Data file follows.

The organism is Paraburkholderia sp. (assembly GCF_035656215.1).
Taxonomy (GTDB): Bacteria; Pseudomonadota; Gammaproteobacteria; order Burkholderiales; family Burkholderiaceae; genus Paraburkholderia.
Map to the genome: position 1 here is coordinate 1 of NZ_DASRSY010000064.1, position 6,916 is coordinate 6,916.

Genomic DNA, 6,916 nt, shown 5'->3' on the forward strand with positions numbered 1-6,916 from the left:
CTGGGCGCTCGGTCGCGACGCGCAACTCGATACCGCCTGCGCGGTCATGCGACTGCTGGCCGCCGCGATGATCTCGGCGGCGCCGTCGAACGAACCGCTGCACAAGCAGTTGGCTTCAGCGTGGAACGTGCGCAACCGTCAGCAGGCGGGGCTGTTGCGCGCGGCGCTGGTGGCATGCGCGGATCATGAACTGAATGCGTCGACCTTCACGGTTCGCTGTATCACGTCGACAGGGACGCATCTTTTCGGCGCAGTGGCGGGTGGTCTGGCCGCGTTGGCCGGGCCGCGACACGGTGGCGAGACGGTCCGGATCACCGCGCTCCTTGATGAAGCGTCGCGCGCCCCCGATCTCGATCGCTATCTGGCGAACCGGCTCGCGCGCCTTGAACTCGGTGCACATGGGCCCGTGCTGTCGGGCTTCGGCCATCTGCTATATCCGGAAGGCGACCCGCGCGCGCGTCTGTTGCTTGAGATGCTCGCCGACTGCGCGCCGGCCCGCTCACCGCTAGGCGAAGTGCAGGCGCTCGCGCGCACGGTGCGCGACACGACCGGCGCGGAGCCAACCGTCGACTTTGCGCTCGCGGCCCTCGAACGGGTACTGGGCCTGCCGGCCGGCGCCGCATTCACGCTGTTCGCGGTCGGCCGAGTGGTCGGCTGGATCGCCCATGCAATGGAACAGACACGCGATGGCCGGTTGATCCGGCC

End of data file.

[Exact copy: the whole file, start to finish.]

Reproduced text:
The organism is Paraburkholderia sp. (assembly GCF_035656215.1).
Taxonomy (GTDB): Bacteria; Pseudomonadota; Gammaproteobacteria; order Burkholderiales; family Burkholderiaceae; genus Paraburkholderia.
Map to the genome: position 1 here is coordinate 1 of NZ_DASRSY010000064.1, position 6,916 is coordinate 6,916.

Genomic DNA, 6,916 nt, shown 5'->3' on the forward strand with positions numbered 1-6,916 from the left:
CTGGGCGCTCGGTCGCGACGCGCAACTCGATACCGCCTGCGCGGTCATGCGACTGCTGGCCGCCGCGATGATCTCGGCGGCGCCGTCGAACGAACCGCTGCACAAGCAGTTGGCTTCAGCGTGGAACGTGCGCAACCGTCAGCAGGCGGGGCTGTTGCGCGCGGCGCTGGTGGCATGCGCGGATCATGAACTGAATGCGTCGACCTTCACGGTTCGCTGTATCACGTCGACAGGGACGCATCTTTTCGGCGCAGTGGCGGGTGGTCTGGCCGCGTTGGCCGGGCCGCGACACGGTGGCGAGACGGTCCGGATCACCGCGCTCCTTGATGAAGCGTCGCGCGCCCCCGATCTCGATCGCTATCTGGCGAACCGGCTCGCGCGCCTTGAACTCGGTGCACATGGGCCCGTGCTGTCGGGCTTCGGCCATCTGCTATATCCGGAAGGCGACCCGCGCGCGCGTCTGTTGCTTGAGATGCTCGCCGACTGCGCGCCGGCCCGCTCACCGCTAGGCGAAGTGCAGGCGCTCGCGCGCACGGTGCGCGACACGACCGGCGCGGAGCCAACCGTCGACTTTGCGCTCGCGGCCCTCGAACGGGTACTGGGCCTGCCGGCCGGCGCCGCATTCACGCTGTTCGCGGTCGGCCGAGTGGTCGGCTGGATCGCCCATGCAATGGAACAGACACGCGATGGCCGGTTGATCCGGCC